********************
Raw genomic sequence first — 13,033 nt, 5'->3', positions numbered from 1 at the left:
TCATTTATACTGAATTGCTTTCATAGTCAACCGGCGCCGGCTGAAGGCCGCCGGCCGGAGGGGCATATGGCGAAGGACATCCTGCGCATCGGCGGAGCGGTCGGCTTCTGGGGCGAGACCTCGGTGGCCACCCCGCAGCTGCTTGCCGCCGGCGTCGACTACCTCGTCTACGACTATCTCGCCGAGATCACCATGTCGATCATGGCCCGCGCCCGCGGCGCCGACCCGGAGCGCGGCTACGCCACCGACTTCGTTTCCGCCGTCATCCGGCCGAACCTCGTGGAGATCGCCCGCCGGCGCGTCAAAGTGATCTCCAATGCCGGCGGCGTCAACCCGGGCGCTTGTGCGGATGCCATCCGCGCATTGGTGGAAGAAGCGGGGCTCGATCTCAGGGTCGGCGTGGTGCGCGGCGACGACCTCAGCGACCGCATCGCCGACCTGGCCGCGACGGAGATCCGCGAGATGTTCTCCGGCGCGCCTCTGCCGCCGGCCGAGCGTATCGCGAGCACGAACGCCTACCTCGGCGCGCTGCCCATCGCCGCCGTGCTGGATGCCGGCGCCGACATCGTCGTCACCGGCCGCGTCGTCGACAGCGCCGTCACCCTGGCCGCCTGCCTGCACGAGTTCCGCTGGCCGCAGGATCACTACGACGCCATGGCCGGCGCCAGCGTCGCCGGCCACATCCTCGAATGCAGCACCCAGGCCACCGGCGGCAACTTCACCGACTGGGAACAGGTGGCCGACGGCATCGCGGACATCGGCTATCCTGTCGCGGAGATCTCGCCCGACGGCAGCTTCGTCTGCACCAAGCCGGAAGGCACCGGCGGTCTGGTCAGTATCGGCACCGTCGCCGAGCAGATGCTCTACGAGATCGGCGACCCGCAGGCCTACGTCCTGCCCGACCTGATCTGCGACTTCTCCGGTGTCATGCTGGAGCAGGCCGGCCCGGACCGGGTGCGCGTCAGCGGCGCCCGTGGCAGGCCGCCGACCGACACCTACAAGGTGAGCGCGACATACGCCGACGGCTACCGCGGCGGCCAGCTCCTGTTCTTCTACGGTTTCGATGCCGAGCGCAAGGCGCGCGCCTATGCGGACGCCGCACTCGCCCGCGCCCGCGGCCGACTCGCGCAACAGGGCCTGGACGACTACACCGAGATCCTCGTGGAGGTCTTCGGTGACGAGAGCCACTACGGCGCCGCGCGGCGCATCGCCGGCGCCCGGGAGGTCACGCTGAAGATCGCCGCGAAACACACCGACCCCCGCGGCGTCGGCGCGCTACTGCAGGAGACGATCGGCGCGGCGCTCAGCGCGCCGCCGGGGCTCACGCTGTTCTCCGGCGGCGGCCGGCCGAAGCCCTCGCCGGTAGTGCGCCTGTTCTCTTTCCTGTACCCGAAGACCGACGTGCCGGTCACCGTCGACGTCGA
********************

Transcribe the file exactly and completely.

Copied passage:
Raw genomic sequence first — 13,033 nt, 5'->3', positions numbered from 1 at the left:
TCATTTATACTGAATTGCTTTCATAGTCAACCGGCGCCGGCTGAAGGCCGCCGGCCGGAGGGGCATATGGCGAAGGACATCCTGCGCATCGGCGGAGCGGTCGGCTTCTGGGGCGAGACCTCGGTGGCCACCCCGCAGCTGCTTGCCGCCGGCGTCGACTACCTCGTCTACGACTATCTCGCCGAGATCACCATGTCGATCATGGCCCGCGCCCGCGGCGCCGACCCGGAGCGCGGCTACGCCACCGACTTCGTTTCCGCCGTCATCCGGCCGAACCTCGTGGAGATCGCCCGCCGGCGCGTCAAAGTGATCTCCAATGCCGGCGGCGTCAACCCGGGCGCTTGTGCGGATGCCATCCGCGCATTGGTGGAAGAAGCGGGGCTCGATCTCAGGGTCGGCGTGGTGCGCGGCGACGACCTCAGCGACCGCATCGCCGACCTGGCCGCGACGGAGATCCGCGAGATGTTCTCCGGCGCGCCTCTGCCGCCGGCCGAGCGTATCGCGAGCACGAACGCCTACCTCGGCGCGCTGCCCATCGCCGCCGTGCTGGATGCCGGCGCCGACATCGTCGTCACCGGCCGCGTCGTCGACAGCGCCGTCACCCTGGCCGCCTGCCTGCACGAGTTCCGCTGGCCGCAGGATCACTACGACGCCATGGCCGGCGCCAGCGTCGCCGGCCACATCCTCGAATGCAGCACCCAGGCCACCGGCGGCAACTTCACCGACTGGGAACAGGTGGCCGACGGCATCGCGGACATCGGCTATCCTGTCGCGGAGATCTCGCCCGACGGCAGCTTCGTCTGCACCAAGCCGGAAGGCACCGGCGGTCTGGTCAGTATCGGCACCGTCGCCGAGCAGATGCTCTACGAGATCGGCGACCCGCAGGCCTACGTCCTGCCCGACCTGATCTGCGACTTCTCCGGTGTCATGCTGGAGCAGGCCGGCCCGGACCGGGTGCGCGTCAGCGGCGCCCGTGGCAGGCCGCCGACCGACACCTACAAGGTGAGCGCGACATACGCCGACGGCTACCGCGGCGGCCAGCTCCTGTTCTTCTACGGTTTCGATGCCGAGCGCAAGGCGCGCGCCTATGCGGACGCCGCACTCGCCCGCGCCCGCGGCCGACTCGCGCAACAGGGCCTGGACGACTACACCGAGATCCTCGTGGAGGTCTTCGGTGACGAGAGCCACTACGGCGCCGCGCGGCGCATCGCCGGCGCCCGGGAGGTCACGCTGAAGATCGCCGCGAAACACACCGACCCCCGCGGCGTCGGCGCGCTACTGCAGGAGACGATCGGCGCGGCGCTCAGCGCGCCGCCGGGGCTCACGCTGTTCTCCGGCGGCGGCCGGCCGAAGCCCTCGCCGGTAGTGCGCCTGTTCTCTTTCCTGTACCCGAAGACCGACGTGCCGGTCACCGTCGACGTCGA